Working Remotely
Digital nomads told us what it's like to work remotely from around the world - and how you can do it yourself after the pandemic
With many people working remotely, digital nomads — people who earn a living online while they travel — are on the rise. Insider spoke to digital nomads Andrea Valeria, Wanda Duncan, and Kim Leary about the perks and challenges that come with working remotely from around the world. According to them, the digital nomad experience can be rewarding, but it can also be difficult and lonely so it's important to meet others and form a community.
Clocking in from beach: NZ companies urge employees to work even more remotely
In New Zealand,Tourism Holdings and Vodafone have jumped on board with the four-week 'work from anywhere' initiative which allows their staff to work from the beach, bach or even a tent following the festive season. Its chief financial officer Nick Judd said because people had got used to working from home over the pandemic, there was now the ability to work from anywhere in Aotearoa. "We've got so used to virtual working due to Covid this year we're saying get out and about, explore the country, help some of the regional economies and take your work with you," Judd told Nine to Noon. He said the campaign was also about improving worker welfare after a particularly stressful year.
Employee Monitoring Vs. Workplace Trust In An Age Of Remote Working
This year, as communities came together to fight Covid-19, millions of employees packed up their desks and headed for their study, kitchen, or shed. Technology responded, supporting teams to find new ways to collaborate through digital channels. But this connected virtual workplace brought friction too. As the months rolled on, leaders started to worry that they didn’t know if staff were productive at home, and more organizations began to look at technology to monitor their employees. Are organizations now in danger of inadvertently taking technology too far and engendering a culture of conflict and mistrust? Leaders need to carefully weigh up the impact of employee monitoring software and take a collaborative approach to implementation with their staff.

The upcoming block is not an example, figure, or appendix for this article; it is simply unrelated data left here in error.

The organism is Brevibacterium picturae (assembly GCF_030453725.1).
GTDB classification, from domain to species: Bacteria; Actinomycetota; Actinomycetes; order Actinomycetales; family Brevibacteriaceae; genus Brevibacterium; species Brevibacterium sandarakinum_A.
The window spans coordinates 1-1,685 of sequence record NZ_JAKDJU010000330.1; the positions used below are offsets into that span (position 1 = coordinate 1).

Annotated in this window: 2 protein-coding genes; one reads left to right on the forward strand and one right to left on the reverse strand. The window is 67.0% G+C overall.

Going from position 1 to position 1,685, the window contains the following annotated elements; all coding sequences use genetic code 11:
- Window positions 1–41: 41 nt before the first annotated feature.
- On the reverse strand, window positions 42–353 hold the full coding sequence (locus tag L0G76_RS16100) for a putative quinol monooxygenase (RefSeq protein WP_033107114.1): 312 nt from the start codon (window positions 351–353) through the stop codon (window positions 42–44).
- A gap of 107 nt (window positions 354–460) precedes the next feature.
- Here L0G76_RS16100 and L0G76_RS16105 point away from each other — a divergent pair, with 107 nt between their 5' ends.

Before Transitioning To A Permanent Work-From-Home Culture, Leaders Should Look Before They Leap
The pandemic has forced organizations to embrace remote work for an extended period of time, certainly well into 2021. Some organizations, such as Facebook, recently announced the creation of a new role called Director of Remote Work, along with a pledge to transition half of its nearly 50,000-person global workforce to work from home within the next five to 10 years. Other organizations, such as Twitter, Square and VMware have taken steps to allow employees to work from home indefinitely. While examples like these have ignited a new work-from-home movement, some leaders haven’t been so quick to permanently lock their office doors. Instead, they’re taking time to consider important big-picture questions
The New Battles to Come Over Working From Home
A lot of things can be expected to go back to normal once the Covid-19 pandemic is truly over. Restaurants, cruise ships and resort towns will be packed again. Spending on home improvements will subside. Since early last spring, though, many thoughtful people have been speculating that the workplace will never be the same. The success of the great experiment in working from home during the pandemic has made it much clearer than it was before that many of the things we do in offices can be done just as well or better while working remotely and communicating electronically. And because a lot of the best jobs in recent decades have been concentrated in crowded, expensive cities, this could also provide an opportunity for workers to relocate to places where life is simpler and real estate cheaper.